Tales Of An Aging Green Thumb


Over the past year, I’ve been thinking a lot about aging. It’s not a constant thought — just one of those nagging inner voices that likes to pop up every so often. I think it’s because of my thumbs.

Before I get into that, just let me say that in a few months, I will be 56 years old. While that technically is no longer considered “old,” the everyday aches and pains, creaks and cracks are reminders that I’m just on the other side of middle age.

That sort of stuff I can handle, though. I always knew that as I aged I would naturally get as rusty as the garden tools I photographed for this post. My father has had a bad back for as long as I can remember. My maternal grandfather, his knuckles large and knotted, used to warn me from early on about cracking my own. And just like many of my relatives, eyeglasses are a necessity for me.

No one, though, ever told me about aching thumbs.

Yes, my thumbs hurt — so much so that there are times I don’t trust my grip. I’ve even had to start using some yard tools with fatter handles just to give my thumbs a helping hand. Weeding, a chore I adore, now feels like some kind of sado-masochistic task — and because I don’t know the safe word, I have to take a few days off to relax the strain on my back.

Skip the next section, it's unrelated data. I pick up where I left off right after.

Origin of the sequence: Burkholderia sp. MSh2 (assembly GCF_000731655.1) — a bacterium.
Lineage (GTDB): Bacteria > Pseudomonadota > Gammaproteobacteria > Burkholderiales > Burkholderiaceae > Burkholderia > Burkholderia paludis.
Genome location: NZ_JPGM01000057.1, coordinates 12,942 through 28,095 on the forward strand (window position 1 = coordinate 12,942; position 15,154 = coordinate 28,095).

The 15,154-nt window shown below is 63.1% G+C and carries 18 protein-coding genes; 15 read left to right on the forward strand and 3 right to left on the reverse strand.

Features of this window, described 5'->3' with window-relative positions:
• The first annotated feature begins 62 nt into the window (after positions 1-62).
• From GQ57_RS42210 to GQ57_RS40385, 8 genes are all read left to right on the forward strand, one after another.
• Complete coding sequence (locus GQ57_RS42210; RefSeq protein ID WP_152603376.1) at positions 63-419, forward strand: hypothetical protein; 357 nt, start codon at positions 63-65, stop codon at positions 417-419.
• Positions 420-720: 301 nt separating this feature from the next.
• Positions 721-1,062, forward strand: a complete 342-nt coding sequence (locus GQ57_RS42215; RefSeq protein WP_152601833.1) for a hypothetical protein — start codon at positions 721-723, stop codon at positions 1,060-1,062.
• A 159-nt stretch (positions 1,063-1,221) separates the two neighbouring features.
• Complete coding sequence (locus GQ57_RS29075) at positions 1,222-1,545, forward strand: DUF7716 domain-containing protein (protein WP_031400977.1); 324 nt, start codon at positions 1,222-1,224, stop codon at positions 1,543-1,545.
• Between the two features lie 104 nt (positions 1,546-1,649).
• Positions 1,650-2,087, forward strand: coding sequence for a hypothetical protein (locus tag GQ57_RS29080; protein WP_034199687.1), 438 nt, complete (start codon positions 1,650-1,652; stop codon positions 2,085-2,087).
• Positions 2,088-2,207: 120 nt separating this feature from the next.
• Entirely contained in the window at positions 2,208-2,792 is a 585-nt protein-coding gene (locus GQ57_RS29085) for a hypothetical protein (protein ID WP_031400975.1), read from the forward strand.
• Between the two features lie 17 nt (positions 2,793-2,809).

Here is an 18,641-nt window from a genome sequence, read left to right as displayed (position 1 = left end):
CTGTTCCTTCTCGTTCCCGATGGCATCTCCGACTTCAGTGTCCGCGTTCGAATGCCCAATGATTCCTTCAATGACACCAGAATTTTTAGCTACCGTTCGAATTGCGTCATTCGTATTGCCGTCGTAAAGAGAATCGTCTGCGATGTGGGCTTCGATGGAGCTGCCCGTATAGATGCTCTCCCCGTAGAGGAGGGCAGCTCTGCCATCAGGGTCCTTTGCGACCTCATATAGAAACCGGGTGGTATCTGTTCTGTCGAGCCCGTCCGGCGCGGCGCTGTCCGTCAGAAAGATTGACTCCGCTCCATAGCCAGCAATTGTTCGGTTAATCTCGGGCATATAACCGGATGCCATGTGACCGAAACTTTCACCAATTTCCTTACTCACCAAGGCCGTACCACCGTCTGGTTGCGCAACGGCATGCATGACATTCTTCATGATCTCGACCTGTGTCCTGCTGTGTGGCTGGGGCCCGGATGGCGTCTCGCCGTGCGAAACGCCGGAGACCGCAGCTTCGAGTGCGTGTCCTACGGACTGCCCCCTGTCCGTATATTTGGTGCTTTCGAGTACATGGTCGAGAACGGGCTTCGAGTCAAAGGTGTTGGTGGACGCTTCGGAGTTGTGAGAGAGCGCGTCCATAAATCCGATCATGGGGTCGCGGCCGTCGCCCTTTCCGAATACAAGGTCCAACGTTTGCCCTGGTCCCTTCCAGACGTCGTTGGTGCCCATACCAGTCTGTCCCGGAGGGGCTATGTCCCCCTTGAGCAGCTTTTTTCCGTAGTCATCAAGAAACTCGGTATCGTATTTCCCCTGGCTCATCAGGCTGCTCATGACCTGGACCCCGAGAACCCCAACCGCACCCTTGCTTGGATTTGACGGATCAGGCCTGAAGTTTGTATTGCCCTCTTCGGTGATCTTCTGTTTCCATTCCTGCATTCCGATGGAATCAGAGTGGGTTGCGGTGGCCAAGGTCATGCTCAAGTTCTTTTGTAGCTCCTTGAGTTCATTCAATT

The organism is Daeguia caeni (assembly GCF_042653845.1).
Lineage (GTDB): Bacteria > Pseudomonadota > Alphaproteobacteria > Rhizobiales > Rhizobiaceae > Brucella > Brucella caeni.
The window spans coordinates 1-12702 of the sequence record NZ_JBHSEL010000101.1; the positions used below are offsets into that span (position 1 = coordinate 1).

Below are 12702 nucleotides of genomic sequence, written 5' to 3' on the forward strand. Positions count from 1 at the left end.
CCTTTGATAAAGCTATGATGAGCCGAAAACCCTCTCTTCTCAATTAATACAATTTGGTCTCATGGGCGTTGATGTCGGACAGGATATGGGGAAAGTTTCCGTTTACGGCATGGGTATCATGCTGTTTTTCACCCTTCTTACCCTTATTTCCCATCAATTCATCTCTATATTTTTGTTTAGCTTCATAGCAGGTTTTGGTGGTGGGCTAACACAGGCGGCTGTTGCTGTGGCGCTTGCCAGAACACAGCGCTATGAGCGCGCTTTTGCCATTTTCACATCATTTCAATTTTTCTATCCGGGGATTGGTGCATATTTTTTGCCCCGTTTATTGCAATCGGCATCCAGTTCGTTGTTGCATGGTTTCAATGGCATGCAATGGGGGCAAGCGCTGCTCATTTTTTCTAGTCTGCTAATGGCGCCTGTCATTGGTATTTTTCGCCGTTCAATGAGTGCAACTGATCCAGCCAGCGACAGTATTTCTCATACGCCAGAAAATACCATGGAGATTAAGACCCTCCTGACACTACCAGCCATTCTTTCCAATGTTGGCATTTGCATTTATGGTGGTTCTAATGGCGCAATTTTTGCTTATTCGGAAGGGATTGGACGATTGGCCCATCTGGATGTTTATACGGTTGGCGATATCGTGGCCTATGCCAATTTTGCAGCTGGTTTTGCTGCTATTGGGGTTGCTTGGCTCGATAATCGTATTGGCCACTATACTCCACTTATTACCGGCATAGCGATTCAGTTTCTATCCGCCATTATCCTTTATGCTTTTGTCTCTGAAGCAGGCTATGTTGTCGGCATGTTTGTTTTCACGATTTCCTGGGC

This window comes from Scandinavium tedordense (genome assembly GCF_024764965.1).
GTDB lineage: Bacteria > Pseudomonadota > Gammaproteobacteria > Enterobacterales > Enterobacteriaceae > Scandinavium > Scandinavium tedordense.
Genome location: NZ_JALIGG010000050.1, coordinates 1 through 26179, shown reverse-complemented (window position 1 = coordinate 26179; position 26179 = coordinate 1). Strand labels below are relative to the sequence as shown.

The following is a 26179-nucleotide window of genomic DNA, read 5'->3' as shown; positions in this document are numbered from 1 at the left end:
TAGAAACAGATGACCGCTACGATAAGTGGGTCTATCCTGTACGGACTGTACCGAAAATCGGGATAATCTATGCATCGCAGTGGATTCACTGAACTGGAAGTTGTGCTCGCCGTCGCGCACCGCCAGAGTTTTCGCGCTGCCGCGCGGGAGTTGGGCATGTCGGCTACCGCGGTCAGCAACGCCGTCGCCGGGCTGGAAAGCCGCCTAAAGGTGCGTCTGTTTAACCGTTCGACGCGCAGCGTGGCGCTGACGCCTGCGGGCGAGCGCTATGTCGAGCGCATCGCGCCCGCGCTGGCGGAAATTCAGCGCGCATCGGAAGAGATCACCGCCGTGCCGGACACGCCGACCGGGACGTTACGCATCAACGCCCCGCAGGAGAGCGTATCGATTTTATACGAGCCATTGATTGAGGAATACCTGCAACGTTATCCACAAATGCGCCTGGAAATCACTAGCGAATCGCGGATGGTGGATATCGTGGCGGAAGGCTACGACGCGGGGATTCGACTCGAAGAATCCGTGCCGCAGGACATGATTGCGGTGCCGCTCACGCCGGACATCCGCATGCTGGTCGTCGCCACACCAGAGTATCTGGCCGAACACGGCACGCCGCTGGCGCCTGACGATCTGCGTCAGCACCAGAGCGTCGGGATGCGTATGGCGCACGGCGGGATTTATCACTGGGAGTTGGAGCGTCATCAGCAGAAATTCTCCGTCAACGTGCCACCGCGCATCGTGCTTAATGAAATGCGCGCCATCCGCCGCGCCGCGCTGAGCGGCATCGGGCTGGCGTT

This aging stuff has come up more frequently of late. On New Year’s Eve, Joe brought me to the emergency room of the local hospital because I had chest pains that weren’t quitting. Within a few days, I had my 14th coronary artery stent placed. Thankfully, there was immediate relief and orders from the doctor to lower my LDL through diet and exercise.

Not too long after that, friends hosted their regular gathering of new and vintage friends. As we all sat around in small groups and one larger group, we went through the litany of aches and pains and medical issues each of us was facing. Somewhere over the years, we had all crossed over that threshold to become a cliché of aging Baby Boomers. (For the record, I plan on letting my doctor know I avoided the dessert buffet.)

I think I first became aware of my aging a few years ago. I remember — I don’t know how long ago — standing in a store and catching a glimpse of a graying middle-aged man wearing Dockers, glasses, a sweatshirt, and holding a winter coat over his crossed arms. After a beat, I realized it was my reflection in a store mirror.

At the time, my thumbs felt great. Perhaps because I wasn’t experiencing physical pain, it was easy for me to forget that I was, in fact, getting older. If not for my reflection, I was still very much a youngster on the inside. I think that’s the reason I love a postcard from my friend Cathey. It’s an illustration of a young boy in overalls and a straw hat and he’s planting. Not only is this how I see myself, but it’s also how I like to think I’ll be in later years.

Until this something called a thumb thing started. Now, I worry that my older years will be more like Vito Corleone in the opening scene of The Godfather. You know the one — he’s heavy, out of breath, wheezing, and playing with his grandson in the tomato garden. For a film about an organized crime family, it’s actually a very nostalgic and sentimental moment, until Vito collapses and dies. While I can think of worse ways to go, heavy, out of breath, and wheezing doesn’t sound anything like the boy on the postcard.